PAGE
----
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Richmond times-dispatch. [volume] (Richmond, Va.) 1914-current, July 04, 1915, Image 39

Image and text provided by Library of Virginia; Richmond, VA

Persistent link: https://chroniclingamerica.loc.gov/lccn/sn83045389/1915-07-04/ed-1/seq-39/

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through the circulation in about thirty sec- influences, from as many receptors In the
onds. The unification of nerve cell nutri- joints, muscles, tendons, skin and bones,
Hon and blood from the intestine Is sur- are continually pouring Into our centres
prisingly complete and rapid. An increase of consciousness.
in the fat content taken up by the intes- "These," says Professor Dearborn, "rep
tine is almost immediately used in the resent in the ultimate analysis the environ
lining of the brain and trunk nerves, rais- ment to the personality within and more
ing the tone of the nerve cells to a bet specifically integrate the body and the
ter condition. mind, furnishing to the psychomotor cen
The Physical Mechanism of Happiness.
A Very Important Group of
Factors to Happiness Arises
from Movements, Such as
Classical Dancing or Doing
Some Skilful Work."
Madame Karsavina Here
Illustrates the Kind of
Dancing That Helps
Other sense organs, those of oxidation
or evaporation, oi tickle and of touch, are
in n like manner "tunable" to outside con
fientle friction of the skin is also con
ducive to feeling well. Every known ani
tn.il of sufficient evolutionary develop
ment acts an If it enjoyed gentle massage
of the skin. Unths of suitable temperature
have a most important influence in mak
ing us feel well because of the gentle
stimulation of the skin, which is imme
diately felt by the deep-seated nervous
Two functions of the skin which spread
a feeling of well-being through the system
are evaporation and oxidation. The evap
oration of the sweat poured out in the epi
dermis is the chief means of the regula
tion nf temperature. The average daily
amount is about 1.">00 cubic centimeters
(about I *>00 thimblofuls), but a group of
glassmakcrs observed by r>r. McKlroy had
an average secretion of 2S.00Q cubic cen
timeters in the course of a nine-hour day.
Occasionally the production stopped,
whereupon the man would become ill, have
tn .ease work and would be revived by
the active efforts of his fellow workers.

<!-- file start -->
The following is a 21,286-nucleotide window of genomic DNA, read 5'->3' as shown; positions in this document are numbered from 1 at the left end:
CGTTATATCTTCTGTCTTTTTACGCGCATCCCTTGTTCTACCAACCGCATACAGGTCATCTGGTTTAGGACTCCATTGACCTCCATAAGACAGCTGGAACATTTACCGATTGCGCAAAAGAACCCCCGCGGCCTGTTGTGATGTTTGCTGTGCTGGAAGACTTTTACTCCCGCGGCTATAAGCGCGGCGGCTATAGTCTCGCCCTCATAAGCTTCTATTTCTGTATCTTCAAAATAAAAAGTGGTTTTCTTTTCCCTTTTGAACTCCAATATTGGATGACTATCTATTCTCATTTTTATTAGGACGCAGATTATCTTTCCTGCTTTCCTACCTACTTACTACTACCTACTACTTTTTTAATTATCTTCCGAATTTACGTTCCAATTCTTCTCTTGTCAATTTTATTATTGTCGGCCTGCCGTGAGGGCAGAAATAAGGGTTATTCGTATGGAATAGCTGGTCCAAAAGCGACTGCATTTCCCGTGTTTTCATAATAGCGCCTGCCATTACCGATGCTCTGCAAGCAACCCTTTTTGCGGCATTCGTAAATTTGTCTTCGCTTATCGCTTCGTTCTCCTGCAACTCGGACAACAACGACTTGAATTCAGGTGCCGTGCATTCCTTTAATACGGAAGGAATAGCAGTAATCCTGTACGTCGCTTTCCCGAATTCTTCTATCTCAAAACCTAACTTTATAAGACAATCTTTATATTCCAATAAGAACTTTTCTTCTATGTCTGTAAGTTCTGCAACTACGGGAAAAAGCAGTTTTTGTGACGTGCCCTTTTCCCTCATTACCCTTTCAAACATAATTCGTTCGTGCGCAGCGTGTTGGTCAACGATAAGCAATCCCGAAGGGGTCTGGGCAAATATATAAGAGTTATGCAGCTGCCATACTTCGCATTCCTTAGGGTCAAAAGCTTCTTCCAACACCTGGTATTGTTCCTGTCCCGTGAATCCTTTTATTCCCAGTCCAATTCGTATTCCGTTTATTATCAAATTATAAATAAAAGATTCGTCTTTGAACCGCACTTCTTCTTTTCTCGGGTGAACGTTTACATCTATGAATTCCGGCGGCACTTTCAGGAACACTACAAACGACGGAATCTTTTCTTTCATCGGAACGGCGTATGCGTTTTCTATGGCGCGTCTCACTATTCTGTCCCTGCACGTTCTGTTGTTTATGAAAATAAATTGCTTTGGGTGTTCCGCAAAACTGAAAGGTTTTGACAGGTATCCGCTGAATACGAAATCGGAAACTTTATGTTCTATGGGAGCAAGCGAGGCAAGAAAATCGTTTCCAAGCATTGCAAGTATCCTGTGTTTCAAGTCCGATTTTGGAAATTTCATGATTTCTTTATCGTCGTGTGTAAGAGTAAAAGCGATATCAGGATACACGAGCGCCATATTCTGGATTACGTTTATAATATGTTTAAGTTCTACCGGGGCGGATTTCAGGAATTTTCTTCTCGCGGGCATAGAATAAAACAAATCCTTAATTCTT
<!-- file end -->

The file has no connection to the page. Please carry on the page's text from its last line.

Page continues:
Tlii.i shows that the sweating function 1?
closely allied with feeling well. Sultry
and mnggy weather shows us the same
rhing unless free evaporation corrects it
Students in a Summer school may enio>
a feeling of "Euphoria" with vigorous ex
ercise when the gymnasium temperature
is in the 00's.
The mysterious highly euphoric stimu'n
Hon of a gale of wind, when not outside
th? favorable range of temperature, as In
Nova Scotia in September, is well known
to doctors, and this imolies that groff
friction, friction in the ordinary physical
sense of the term, may l>e iiso a factor ir
making us "feel good." "Massage and th*
caress seem to possibly imply the same
thing," comments Professor Dearborn.
4?Fatty glob
al* (E), which
hai hern ex
tracted from the
food particle by
the Ijmph cor
puscles paaslnjr
thronich the lit
tle dact to the
lymphatic sys
n ? Fatty tl?Kutty aloh ' ,?A<rer
globule (F.> ule (U) entering Ing through the
panning the heart through circulation the
through the the subclavian fatty substance
main rein (G), on it* <E> reaches the
lymphatic way to the brain lining of 1he
duct to the and nervous ays- hrnln. shown by
a n h clavtan tem. shndlng, mid the
?eln (F). net-Fen,
tres their only data by which the body
may be co ordinated."
The muscles of our body have always,
even in the deepest Blumber, some "tonus"
and are sending, together with their
mechanical fellow tissues, floods of en
ergy into the central nervous system. This /
is why physical activity makes happi- A.
ness and creates mental activity. IkA
Swimming, skating and classical danc- Rbl
ing must, in the opinion of Professor m/M
Dearborn, create conditions of physlolog- mWk
teal happiness. fft/fflw
Anything that involves skill tends to
create happiness through the kinesthetic fjfiiv/{'/
sense. A slight-of-hand performance, guid- K&hiT
ing a fret-saw, engraving on metal or carv
ing wood, drawing, pitching skilfully a idiiMa;
baseball?all such movements have an in
herent pleasantness. They supply in in- iVcfifefl
tensity of kinesthesia what they lack in H'.vjWj
quantity of stimulation. M'lVMg
The third main factor in making us feel
sood consists of the epicritic impulses re- 1. p(
ceived from the skin. The many functions satlon,
of the skin are still imperfectly under- tlon.
stood, but are now being Investigated with produ<
interesting results. Only a few specialists
In biology realize how complex this simple# the ht
looking body mechanism really is. An ac- cold-re
companying diagram shows some of the cepton
important functions of the skin. pilorur
Among the more complex elements of Evid
Copyright, 1015, by the Star Company. Grea
h9*t $? Co/tit
1 CA?r*.C#/J
1 *t<.
Tho Variou?
Functions of
llie Skin That
Help U? to
"Feel Good."

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